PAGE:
University of Calgary

University to host summer school for Canada’s best and brightest

UToday HomeMarch 20, 2013

Neuroscience student and Shad Valley alumnus Bruce Gao speaks at the re-launch of the Shad Valley program at the University of Calgary, as Michael Mappin, Elizabeth Cannon and Barry Bisson listen. Photo by Riley BrandtNeuroscience student and Shad Valley alumnus Bruce Gao speaks at the re-launch of the Shad Valley program at the University of Calgary, as Michael Mappin, Elizabeth Cannon and Barry Bisson listen. Photo by Riley BrandtPresident Elizabeth Cannon yesterday signed a memorandum of understanding to establish a Shad Valley International summer program for 48 talented young scholars at the University of Calgary this July.

The Shad Valley program is a four-week residential program for high school students – who are planning on advancing to university – which is hosted by 11 of Canada’s top universities. It is designed to challenge and motivate high-achieving youth to use their talents to address important global problems, while giving them skills to make a strong contribution to Canada’s economic and social vitality.

President Cannon joined Shad Valley International president Barry Bisson to launch the program at the University of Calgary, where all participating students will be from outside the Calgary area.

Shad Valley President Barry Bisson and University of Calgary President Elizabeth Cannon sign a memorandum of understanding on March 19, 2013. Photo by Riley BrandtShad Valley President Barry Bisson and University of Calgary President Elizabeth Cannon sign a memorandum of understanding on March 19, 2013. Photo by Riley Brandt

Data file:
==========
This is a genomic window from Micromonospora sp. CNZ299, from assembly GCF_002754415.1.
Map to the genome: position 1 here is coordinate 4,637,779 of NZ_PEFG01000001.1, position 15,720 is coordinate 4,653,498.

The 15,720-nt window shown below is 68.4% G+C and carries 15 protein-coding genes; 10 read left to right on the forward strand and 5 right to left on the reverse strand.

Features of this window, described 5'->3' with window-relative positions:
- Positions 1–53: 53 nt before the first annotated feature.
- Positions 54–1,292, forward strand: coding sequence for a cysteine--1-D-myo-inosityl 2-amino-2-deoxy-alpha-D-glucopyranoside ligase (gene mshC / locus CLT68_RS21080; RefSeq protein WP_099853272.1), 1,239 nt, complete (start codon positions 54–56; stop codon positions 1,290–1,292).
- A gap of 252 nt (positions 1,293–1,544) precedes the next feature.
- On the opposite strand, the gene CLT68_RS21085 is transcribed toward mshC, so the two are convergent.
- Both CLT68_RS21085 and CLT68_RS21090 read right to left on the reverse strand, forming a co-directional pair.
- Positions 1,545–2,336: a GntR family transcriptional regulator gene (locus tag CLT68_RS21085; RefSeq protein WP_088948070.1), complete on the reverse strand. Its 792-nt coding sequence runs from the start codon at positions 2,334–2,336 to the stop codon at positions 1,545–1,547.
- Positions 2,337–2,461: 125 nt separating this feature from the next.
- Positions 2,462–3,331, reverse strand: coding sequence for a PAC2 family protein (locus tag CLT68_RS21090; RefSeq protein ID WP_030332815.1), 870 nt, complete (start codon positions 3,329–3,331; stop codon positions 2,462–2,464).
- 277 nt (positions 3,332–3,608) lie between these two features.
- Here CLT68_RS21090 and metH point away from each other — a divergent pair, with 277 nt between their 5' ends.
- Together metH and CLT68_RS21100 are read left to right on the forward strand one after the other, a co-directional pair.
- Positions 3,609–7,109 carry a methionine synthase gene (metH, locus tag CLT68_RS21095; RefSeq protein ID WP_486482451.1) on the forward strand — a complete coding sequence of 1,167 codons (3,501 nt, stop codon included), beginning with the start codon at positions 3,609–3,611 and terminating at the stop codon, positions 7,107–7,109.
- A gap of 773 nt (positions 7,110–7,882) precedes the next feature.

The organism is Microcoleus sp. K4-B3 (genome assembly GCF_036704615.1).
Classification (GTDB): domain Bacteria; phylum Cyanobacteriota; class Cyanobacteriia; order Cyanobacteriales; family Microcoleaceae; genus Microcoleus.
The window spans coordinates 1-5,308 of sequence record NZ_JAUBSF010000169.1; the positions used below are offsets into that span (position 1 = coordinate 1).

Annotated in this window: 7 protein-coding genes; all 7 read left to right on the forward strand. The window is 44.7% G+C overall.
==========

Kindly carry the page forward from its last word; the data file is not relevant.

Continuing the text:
Michael Mappin is co-chair of the University of Calgary Shad Valley organizing committee. Photo by Riley BrandtMichael Mappin is co-chair of the University of Calgary Shad Valley organizing committee. Photo by Riley Brandt
“Hosting the Shad Valley program is a perfect opportunity to demonstrate our innovative teaching and learning environment to some of Canada’s best and brightest, who we hope will become our future students,” says Cannon. “It also allows us to showcase the enterprising city of Calgary and its surrounding area as a great place to live, study and work.”

Bisson said that establishing a presence in Alberta allows both two institutions to build the innovative and entrepreneurial capacity of the province. “It is crucial that we come together with the University of Calgary and endeavor to foster youth to contribute to the strength of the province and the nation in its entirety,” he says.

This partnership is the second in western Canada in the past six months, joining the launch of the Shad Valley University of Saskatchewan program announced in the fall of 2012. This is actually a re-launch at our university, as the Shad Valley program has previously been offered at the University of Calgary.

Acceptance into the program is a highly competitive, application-based process, which aims to find bright young minds and offer them a transformational experience in science, technology and entrepreneurship.

The program involves lectures, labs and workshops, as well as social and recreation activities to enhance students’ knowledge and build skills. They also have the opportunity to invent a new product or expand on an existing one as members of teams working on an entrepreneurship project.

If you have questions about the University of Calgary Shad Valley program, contact program manager Victoria Reid.

For more information on application intake dates, please visit www.shad.ca/apply

 

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